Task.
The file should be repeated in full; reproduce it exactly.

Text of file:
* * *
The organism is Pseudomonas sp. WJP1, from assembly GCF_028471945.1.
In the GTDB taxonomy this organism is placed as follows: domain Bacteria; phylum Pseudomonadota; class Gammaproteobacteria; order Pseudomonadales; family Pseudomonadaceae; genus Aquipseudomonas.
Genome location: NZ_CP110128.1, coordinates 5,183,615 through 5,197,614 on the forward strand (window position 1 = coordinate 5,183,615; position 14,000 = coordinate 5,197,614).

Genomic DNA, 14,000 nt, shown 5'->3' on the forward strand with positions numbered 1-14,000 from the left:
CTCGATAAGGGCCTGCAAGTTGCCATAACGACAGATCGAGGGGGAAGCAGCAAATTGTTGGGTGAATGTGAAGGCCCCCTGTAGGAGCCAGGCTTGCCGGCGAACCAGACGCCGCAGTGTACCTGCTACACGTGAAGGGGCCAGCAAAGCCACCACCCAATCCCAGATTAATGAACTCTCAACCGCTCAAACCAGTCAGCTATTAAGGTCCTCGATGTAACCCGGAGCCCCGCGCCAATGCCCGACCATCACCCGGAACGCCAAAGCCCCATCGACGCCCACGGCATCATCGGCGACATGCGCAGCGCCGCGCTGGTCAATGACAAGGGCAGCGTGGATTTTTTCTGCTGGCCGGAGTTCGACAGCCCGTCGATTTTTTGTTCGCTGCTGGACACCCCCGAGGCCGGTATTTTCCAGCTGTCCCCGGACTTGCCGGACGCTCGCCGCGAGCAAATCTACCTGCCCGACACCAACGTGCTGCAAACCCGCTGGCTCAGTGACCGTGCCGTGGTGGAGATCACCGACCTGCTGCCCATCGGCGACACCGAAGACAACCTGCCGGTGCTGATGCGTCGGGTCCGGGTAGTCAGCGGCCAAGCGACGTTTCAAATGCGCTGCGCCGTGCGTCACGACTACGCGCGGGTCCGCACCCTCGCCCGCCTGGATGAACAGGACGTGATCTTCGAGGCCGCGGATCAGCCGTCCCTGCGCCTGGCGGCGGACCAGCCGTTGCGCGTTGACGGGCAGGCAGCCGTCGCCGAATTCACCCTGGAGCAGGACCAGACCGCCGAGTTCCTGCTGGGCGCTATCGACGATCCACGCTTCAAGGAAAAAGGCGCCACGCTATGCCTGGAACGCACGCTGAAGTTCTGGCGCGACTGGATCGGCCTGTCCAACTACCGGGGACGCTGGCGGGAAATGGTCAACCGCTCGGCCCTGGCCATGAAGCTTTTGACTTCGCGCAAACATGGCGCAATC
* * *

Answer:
The organism is Pseudomonas sp. WJP1, from assembly GCF_028471945.1.
In the GTDB taxonomy this organism is placed as follows: domain Bacteria; phylum Pseudomonadota; class Gammaproteobacteria; order Pseudomonadales; family Pseudomonadaceae; genus Aquipseudomonas.
Genome location: NZ_CP110128.1, coordinates 5,183,615 through 5,197,614 on the forward strand (window position 1 = coordinate 5,183,615; position 14,000 = coordinate 5,197,614).

Genomic DNA, 14,000 nt, shown 5'->3' on the forward strand with positions numbered 1-14,000 from the left:
CTCGATAAGGGCCTGCAAGTTGCCATAACGACAGATCGAGGGGGAAGCAGCAAATTGTTGGGTGAATGTGAAGGCCCCCTGTAGGAGCCAGGCTTGCCGGCGAACCAGACGCCGCAGTGTACCTGCTACACGTGAAGGGGCCAGCAAAGCCACCACCCAATCCCAGATTAATGAACTCTCAACCGCTCAAACCAGTCAGCTATTAAGGTCCTCGATGTAACCCGGAGCCCCGCGCCAATGCCCGACCATCACCCGGAACGCCAAAGCCCCATCGACGCCCACGGCATCATCGGCGACATGCGCAGCGCCGCGCTGGTCAATGACAAGGGCAGCGTGGATTTTTTCTGCTGGCCGGAGTTCGACAGCCCGTCGATTTTTTGTTCGCTGCTGGACACCCCCGAGGCCGGTATTTTCCAGCTGTCCCCGGACTTGCCGGACGCTCGCCGCGAGCAAATCTACCTGCCCGACACCAACGTGCTGCAAACCCGCTGGCTCAGTGACCGTGCCGTGGTGGAGATCACCGACCTGCTGCCCATCGGCGACACCGAAGACAACCTGCCGGTGCTGATGCGTCGGGTCCGGGTAGTCAGCGGCCAAGCGACGTTTCAAATGCGCTGCGCCGTGCGTCACGACTACGCGCGGGTCCGCACCCTCGCCCGCCTGGATGAACAGGACGTGATCTTCGAGGCCGCGGATCAGCCGTCCCTGCGCCTGGCGGCGGACCAGCCGTTGCGCGTTGACGGGCAGGCAGCCGTCGCCGAATTCACCCTGGAGCAGGACCAGACCGCCGAGTTCCTGCTGGGCGCTATCGACGATCCACGCTTCAAGGAAAAAGGCGCCACGCTATGCCTGGAACGCACGCTGAAGTTCTGGCGCGACTGGATCGGCCTGTCCAACTACCGGGGACGCTGGCGGGAAATGGTCAACCGCTCGGCCCTGGCCATGAAGCTTTTGACTTCGCGCAAACATGGCGCAATC